Rickie Fowler has hit a new low - quite literally - and it's happy Sundays for Bez in South Africa. Alex Perry wraps up the week's talking points on tour

I was fortunate enough to spend some time with Rickie Fowler near his home in Miami at the end of last year as part of a media day for one of his sponsors. “He’s not in a good mood,” one of his team told me as I prepared to chat to him before adding an almost sarcastic “good luck”. And they were right. He turned it on once the record button was hit, but the rest of the time you could tell he wanted to be anywhere else.

It’s not the first time I’ve witnessed Fowler in this kind of mood. At the Open in 2017 I stood by in the baking Birkdale sun as he posed for what felt like several thousand photographs for another sponsor.

It’s easy to suggest that if he – or, indeed, any athlete – wants to get paid the big bucks by these corporations then he has to put in the time they demand. But at what cost? Fowler, you might remember, revealed recently that he puts in “25 to 30 days a year” with his sponsors. You’ve already done the maths, I’m sure.

But today Fowler finds himself at his lowest point for some time. Quite literally, in the case of the world rankings.

Few could have predicted that, having got his breakthrough win at Quail Hollow in 2012, Fowler would only have four further PGA Tour wins to his name almost nine years later. Even fewer could have predicted that he would still be without a major after the ‘Top Five Grand Slam‘ in 2014.

But 2020 has been a peculiar year for Fowler. He started it with a tie for 5th in Hawaii followed by a top 10 at the American Express. Since then it’s been seven missed cuts in 17 starts – including most recently at the Mayakoba Classic, which means he’ll drop outside the world’s top 50 for the first time since February 2014. He was in the top 10 as recently as May last year.

And his latest outing included an opening round that just about sums up the 31-year-old’s 2020 – a 1-under-par 70 at the Mayakoba Classic that included a eight birdies, a bogey, a double bogey, and a quadruple bogey.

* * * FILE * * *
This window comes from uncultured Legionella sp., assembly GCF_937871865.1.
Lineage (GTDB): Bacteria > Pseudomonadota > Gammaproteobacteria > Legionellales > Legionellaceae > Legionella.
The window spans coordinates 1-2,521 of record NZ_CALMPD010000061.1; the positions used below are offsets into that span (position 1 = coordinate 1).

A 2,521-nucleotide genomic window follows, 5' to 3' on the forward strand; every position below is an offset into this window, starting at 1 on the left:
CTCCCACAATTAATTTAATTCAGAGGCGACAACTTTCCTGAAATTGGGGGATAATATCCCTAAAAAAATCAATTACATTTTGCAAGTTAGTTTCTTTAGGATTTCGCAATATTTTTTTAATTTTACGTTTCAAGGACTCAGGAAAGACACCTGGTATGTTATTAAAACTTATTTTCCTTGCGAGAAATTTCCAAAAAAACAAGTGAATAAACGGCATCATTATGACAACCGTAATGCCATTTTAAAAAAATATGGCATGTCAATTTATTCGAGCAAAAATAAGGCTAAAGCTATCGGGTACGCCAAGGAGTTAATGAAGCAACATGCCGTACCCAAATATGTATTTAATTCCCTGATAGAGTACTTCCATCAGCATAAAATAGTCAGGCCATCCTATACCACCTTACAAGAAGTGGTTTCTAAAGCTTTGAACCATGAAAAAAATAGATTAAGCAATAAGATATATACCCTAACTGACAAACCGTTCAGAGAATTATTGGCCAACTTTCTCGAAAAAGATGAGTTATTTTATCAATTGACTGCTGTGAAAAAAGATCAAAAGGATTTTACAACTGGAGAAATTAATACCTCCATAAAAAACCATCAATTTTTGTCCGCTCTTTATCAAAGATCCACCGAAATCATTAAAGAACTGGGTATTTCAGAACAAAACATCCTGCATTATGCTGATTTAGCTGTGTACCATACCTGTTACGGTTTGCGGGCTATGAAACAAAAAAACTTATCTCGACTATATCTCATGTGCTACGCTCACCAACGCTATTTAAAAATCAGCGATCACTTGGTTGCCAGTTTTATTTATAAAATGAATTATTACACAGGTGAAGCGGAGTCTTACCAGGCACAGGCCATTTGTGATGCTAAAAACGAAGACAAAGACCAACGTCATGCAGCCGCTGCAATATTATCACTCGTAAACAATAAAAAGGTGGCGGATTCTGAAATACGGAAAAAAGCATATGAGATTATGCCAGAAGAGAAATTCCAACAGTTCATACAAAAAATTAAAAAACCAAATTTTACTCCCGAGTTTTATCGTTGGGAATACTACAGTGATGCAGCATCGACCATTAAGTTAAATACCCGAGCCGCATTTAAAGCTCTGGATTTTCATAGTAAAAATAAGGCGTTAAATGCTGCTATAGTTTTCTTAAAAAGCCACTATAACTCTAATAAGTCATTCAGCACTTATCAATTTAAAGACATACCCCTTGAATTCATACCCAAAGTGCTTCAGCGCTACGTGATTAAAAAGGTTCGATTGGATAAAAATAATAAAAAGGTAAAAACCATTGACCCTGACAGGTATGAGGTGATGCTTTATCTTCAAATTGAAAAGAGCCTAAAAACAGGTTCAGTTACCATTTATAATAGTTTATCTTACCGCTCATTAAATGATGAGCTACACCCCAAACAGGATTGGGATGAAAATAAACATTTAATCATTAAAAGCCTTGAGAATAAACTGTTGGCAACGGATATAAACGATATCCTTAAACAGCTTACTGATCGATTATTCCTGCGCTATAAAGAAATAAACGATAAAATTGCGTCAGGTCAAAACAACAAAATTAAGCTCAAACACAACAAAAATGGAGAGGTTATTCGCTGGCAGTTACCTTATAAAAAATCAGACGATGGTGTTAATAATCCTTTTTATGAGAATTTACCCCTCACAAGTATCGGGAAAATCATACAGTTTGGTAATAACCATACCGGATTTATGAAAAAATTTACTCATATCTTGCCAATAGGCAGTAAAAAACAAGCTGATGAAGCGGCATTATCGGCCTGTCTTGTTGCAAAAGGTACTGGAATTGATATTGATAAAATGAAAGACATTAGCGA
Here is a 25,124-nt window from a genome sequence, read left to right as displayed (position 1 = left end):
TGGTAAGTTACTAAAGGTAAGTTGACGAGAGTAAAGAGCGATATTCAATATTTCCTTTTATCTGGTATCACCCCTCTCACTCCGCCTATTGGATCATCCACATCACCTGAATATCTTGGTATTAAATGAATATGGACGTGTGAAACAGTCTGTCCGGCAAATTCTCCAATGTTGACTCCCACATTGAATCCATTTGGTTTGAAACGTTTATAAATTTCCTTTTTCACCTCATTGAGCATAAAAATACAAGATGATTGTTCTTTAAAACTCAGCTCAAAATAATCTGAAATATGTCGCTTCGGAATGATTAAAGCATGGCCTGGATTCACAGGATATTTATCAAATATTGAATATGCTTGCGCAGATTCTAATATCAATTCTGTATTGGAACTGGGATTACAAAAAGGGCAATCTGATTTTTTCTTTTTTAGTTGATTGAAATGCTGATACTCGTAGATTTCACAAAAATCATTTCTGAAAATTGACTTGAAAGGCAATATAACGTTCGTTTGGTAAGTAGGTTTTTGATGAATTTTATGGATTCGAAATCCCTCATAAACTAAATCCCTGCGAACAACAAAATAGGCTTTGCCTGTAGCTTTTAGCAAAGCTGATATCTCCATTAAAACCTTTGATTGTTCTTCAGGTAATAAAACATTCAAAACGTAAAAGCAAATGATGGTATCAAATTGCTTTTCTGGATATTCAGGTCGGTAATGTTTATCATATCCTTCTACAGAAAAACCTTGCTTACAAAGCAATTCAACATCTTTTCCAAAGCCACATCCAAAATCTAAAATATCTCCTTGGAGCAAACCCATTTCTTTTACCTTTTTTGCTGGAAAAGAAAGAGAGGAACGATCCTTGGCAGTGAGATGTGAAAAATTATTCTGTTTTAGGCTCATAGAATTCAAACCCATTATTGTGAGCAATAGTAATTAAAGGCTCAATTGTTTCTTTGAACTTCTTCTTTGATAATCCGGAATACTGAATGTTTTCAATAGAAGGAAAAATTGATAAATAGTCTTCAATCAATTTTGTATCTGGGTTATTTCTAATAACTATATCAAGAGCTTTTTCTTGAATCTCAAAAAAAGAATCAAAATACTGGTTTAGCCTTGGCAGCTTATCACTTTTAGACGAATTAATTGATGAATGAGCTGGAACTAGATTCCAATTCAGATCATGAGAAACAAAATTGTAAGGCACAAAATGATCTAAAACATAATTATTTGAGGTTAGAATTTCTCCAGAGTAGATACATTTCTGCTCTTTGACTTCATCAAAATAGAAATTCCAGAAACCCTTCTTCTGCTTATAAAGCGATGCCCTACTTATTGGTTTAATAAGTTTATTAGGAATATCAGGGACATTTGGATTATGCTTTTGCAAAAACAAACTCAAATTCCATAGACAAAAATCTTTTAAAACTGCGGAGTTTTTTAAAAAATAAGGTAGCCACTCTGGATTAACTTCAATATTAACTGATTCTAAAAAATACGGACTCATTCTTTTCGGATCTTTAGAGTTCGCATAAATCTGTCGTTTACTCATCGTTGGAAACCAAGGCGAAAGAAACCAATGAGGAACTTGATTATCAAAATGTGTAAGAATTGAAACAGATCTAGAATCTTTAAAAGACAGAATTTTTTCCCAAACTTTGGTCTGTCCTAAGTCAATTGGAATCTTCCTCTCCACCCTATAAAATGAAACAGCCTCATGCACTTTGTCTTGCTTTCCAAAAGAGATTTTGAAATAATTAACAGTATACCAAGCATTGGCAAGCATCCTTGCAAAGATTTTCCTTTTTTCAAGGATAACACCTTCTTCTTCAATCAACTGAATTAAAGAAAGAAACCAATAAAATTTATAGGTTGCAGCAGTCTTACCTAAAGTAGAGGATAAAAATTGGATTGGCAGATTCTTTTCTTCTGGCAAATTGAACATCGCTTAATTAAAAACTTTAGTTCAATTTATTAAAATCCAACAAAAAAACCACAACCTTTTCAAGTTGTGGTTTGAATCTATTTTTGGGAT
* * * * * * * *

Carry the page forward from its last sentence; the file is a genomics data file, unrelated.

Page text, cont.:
Fowler is not one to shy away from talking about his issues, and his antics at the par-4 12th, which included two penalty drops, was the hot topic of his post-round interview.

“I made an eight – there’s no way around it,” he told reporters. “I made a decent swing with the driver, just got it a little bit on the toe and it started moving and got on the other side of the wind.

“I think I did a really good job of just not worrying about what happened, just accepted that balls getting a little off-line were going to happen with how windy it is.

“I’m glad we were able to keep the attitude in check, keep moving forward and take what could have been a really bad day and salvage a decent day.”

How so many of us can learn from that. And how so many of us would like to see Fowler back contending in 2021. While we’re all prepared to put it down to a change in swing coach for now, we all know those excuses are never allowed to fly for too long.

See also: Spieth, Jordan.

Who won on tour this week?

As the Fowlers and the Spieths of the world struggle to find their game, it’s been some year for the young guns coming through. In particular, the exciting trio of Matthew Wolff, Collin Morikawa – already a major champion – and Viktor Hovland, the latter of whom dropped a birdie on the 18th to win his second PGA Tour title at the Mayakoba Classic.

And just for a treat, here is the winning putt with Norwegian commentary…

Not only that, he’s become the first player to get rid of the so-called curse as he becomes the first player to win a PGA Tour event after winning the Puerto Rico Open – something even Tony Finau hasn’t managed to shake.

There is so much to like about Hovland – especially as he’s European. Roll on September.

Meanwhile on the European Tour there were two events as they tried to go for a semi-final feel ahead of this week’s season finale at the DP World Tour Championship.

In the inaugural Golf in Dubai Championship, Antoine Rozner edged Andy Sullivan – who was looking for his second win of the season having won the English Championship in the summer – for his maiden title.

Twenty-four hours later and 4,000 miles away, Christiaan Bezuidenhout picked up the South African Open to become the first player to win back-to-back European Tour events since Justin Rose won the WGC-HSBC Champions and Turkish Airlines Open a little over three years ago.

Here’s the moment you sensed it might just be Bezuidenhout’s day…

I said it last week and I’ll say it again – if you haven’t read Bezuidenhout’s fascinating back story, it’s well worth five minutes of your time.

And on the LPGA Tour veteran Angela Stanford won the Volunteers of America Classic.

It was the 43-year-old’s seventh LPGA title and first since making her major breakthrough at the Evian two years ago.

And finally…

I can’t go without a mention of the great Peter Alliss, who sadly died on Sunday at the age of 89. He was one of a kind and you can read my tribute here.

In the meantime, don’t forget to…

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Alex Perry


Alex has been the editor of National Club Golfer since 2017. A Devonian who enjoys wittering on about his south west roots, Alex moved north to join NCG after more than a decade in London, the last five of which were with ESPN. Away from golf, Alex follows Torquay United and spends too much time playing his PlayStation or his guitar and not enough time practising his short game.

Handicap: 14

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